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By Lisa Twaronite and Hideyuki Sano
TOKYO (Reuters) - The New Year rally in Asian shares petered out on Thursday due to concerns about rising U. S. protectionism, while bond markets nursed steep losses and Bitcoin fell more than 11 percent after moves in South Korea to ban trade in the cryptocurrency.
Bitcoin dropped to $13,189 on the Bitstamp exchange, after South Korea's justice minister said a bill was being prepared to ban cryptocurrency trading.
Bond markets were spooked by the Bank of Japan's routine announcement on Tuesday of a reduction in purchases of longer-tenor bonds, as well as reports that China is reducing its U. S. Treasuries purchases and a jump in oil prices.
Those factors combined to push 10-year Treasury yields to their highest levels since March, and also pressured the dollar and stock markets.
U. S Treasuries pared some of their losses on Thursday. The 10-year yield stood at 2.536 percent in Asian trade, below their U. S. close on Wednesday of 2.549 percent.
"That should have been good news for the U. S. dollar, but it's still trading very weakly - it's a weak dollar story," said Masashi Murata, currency strategist for Brown Brothers Harriman in Tokyo. "The market seems to have been looking for one-sided news to sell the dollar, this week."
S. shares snapped their New Year rally on Wednesday while the Canadian dollar and the Mexican peso fell after a Reuters report said Canada increasingly believes that U. S. President Donald Trump will soon announce his intention to withdraw from the North American Free Trade Agreement treaty.
U. S. bond prices tumbled, boosting the benchmark 10-year Treasuries yield to a 10-month high of 2.597 percent after Bloomberg reported that China, the biggest foreign holder of U. S. Treasuries, could slow or stop buying government bonds.
Reports on investigations into U. S. imports are due to be sent to Trump this month, including probes into whether imports of steel and aluminium threaten U. S. national security.
A separate probe into Chinese intellectual property practices may also conclude as early as this month, Axios reported, and could result in tariffs on the country's consumer-electronics exports.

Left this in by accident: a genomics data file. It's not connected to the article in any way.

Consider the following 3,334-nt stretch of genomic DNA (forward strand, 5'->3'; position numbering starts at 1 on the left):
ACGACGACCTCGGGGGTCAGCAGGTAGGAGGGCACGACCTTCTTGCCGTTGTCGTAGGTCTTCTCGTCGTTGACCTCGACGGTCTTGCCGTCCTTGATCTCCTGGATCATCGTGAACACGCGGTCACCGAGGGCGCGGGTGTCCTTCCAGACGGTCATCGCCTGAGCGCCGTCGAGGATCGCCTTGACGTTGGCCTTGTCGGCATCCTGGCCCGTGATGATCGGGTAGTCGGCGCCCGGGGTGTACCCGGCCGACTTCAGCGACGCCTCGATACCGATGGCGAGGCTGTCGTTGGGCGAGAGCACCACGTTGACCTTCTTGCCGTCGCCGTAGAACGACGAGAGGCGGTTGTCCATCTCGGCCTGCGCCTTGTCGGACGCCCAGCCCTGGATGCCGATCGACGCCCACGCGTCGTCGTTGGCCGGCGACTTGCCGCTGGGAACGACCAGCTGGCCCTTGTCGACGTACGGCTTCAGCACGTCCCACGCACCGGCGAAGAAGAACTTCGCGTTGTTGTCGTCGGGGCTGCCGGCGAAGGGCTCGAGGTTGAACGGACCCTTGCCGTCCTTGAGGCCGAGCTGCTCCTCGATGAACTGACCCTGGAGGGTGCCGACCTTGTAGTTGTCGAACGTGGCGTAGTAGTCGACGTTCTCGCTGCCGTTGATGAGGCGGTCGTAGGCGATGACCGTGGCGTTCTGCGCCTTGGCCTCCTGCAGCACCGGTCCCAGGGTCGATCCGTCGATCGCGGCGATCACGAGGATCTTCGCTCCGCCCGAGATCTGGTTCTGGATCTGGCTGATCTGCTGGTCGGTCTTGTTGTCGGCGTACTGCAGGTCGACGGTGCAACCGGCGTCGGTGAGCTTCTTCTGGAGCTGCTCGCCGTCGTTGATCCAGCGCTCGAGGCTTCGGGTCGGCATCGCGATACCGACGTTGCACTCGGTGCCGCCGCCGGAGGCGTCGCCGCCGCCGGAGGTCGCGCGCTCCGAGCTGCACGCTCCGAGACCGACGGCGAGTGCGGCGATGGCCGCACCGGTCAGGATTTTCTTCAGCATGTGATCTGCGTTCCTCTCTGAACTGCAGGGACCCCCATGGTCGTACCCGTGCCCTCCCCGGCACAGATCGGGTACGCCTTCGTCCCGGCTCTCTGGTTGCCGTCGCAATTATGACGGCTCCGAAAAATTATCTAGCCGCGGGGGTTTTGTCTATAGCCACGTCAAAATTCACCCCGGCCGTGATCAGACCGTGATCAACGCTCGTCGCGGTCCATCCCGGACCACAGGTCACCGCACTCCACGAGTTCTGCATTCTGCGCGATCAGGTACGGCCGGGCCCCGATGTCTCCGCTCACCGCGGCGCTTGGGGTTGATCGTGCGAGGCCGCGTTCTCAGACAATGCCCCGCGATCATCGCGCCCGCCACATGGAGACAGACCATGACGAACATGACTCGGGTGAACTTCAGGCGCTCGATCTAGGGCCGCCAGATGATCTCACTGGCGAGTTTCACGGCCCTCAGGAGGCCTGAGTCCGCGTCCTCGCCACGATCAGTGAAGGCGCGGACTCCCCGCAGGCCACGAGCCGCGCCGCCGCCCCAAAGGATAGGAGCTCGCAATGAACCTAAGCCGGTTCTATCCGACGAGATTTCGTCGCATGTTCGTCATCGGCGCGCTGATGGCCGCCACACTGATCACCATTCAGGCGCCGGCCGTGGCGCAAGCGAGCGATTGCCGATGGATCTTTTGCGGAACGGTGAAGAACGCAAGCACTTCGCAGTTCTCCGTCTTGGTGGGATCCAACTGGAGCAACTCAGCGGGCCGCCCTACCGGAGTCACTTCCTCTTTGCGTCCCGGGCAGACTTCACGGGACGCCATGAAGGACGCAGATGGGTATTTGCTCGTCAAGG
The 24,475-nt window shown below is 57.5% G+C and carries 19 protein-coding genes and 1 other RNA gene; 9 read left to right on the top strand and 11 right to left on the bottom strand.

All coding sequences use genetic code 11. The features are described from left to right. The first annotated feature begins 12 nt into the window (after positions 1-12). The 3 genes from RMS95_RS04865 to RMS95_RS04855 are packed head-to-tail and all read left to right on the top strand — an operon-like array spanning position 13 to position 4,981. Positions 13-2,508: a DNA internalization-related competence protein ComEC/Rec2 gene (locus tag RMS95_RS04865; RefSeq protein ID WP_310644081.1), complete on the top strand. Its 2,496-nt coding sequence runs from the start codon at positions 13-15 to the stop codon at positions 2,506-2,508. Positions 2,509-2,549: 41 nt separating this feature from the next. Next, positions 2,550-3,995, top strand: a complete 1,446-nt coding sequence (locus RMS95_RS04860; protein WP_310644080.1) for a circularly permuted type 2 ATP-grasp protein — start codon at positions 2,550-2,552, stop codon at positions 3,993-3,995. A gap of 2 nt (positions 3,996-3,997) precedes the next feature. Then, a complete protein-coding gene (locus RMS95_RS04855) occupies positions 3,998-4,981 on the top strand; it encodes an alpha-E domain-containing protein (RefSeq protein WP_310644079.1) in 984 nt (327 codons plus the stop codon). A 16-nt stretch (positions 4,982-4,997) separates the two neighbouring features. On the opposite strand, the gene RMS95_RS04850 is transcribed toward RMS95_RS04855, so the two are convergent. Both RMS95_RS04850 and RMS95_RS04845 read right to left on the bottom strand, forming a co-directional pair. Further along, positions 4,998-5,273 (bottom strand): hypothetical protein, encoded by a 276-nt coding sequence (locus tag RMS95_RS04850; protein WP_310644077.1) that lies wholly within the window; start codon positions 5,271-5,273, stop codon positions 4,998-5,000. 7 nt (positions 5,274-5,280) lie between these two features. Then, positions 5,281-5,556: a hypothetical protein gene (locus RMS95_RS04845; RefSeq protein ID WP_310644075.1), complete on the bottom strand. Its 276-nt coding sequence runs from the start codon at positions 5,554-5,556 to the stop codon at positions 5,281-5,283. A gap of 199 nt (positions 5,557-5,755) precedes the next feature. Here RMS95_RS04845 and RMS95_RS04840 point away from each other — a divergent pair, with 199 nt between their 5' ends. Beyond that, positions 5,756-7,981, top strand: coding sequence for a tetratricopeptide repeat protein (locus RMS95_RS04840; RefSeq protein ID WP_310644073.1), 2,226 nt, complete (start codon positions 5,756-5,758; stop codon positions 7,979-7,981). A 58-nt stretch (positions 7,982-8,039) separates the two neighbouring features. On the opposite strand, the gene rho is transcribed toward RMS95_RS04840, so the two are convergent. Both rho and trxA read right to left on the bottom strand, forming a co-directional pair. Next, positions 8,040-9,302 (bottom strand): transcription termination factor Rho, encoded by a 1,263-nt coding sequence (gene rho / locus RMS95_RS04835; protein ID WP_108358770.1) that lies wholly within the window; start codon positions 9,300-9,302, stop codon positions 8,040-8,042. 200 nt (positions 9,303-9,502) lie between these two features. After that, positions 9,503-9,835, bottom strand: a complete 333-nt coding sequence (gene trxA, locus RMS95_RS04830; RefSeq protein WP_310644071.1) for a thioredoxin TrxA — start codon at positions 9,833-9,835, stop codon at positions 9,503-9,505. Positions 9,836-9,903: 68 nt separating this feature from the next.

The speculation that China may reduce its buying in U. S. bonds helped to underpin the euro, the most obvious alternative assets to the dollar.
The euro traded at $1.1948, nearly flat on the day, and holding above Tuesday's low of $1.1916.
Against the yen, the dollar added 0.3 percent to 111.76, after hitting a six-week low of 111.27 yen in the previous session when it skidded 1.1 percent to mark its largest decline in almost eight months.
The yen was buoyed this week after a cut in the Bank of Japan's bond buying on Tuesday fuelled speculation that the central bank could eventually seek to exit from its stimulus later this year, following in the footsteps of other major central banks.
The BOJ maintained the amount of its bond purchases on Thursday, helping to soothe a market rattled by its reduction earlier this week.
The Canadian dollar traded at C$1.2550 per U. S. dollar after having lost 0.7 percent on Wednesday.
Crude oil prices jumped on Wednesday and settled near three-year highs after U. S. government data showed a drop in crude inventories and production, though the fall in the latter could be the result of extreme cold temperatures across the United States.
U. S. West Texas Intermediate (WTI) crude futures traded at $63.50 per barrel, after hitting a high of $63.67 in the previous session, their loftiest level since December 2014.
Brent crude futures traded at $69.10 a barrel after rising as high as $69.37 on Wednesday, highest since May 2015.
Spot gold was up 0.2 percent at $1,319.17 an ounce after spiking to nearly four-month highs in the previous session, in line with the dollar's plunge.
(Editing by Simon Cameron-Moore)
(This story has not been edited by Business Standard staff and is auto-generated from a syndicated feed.)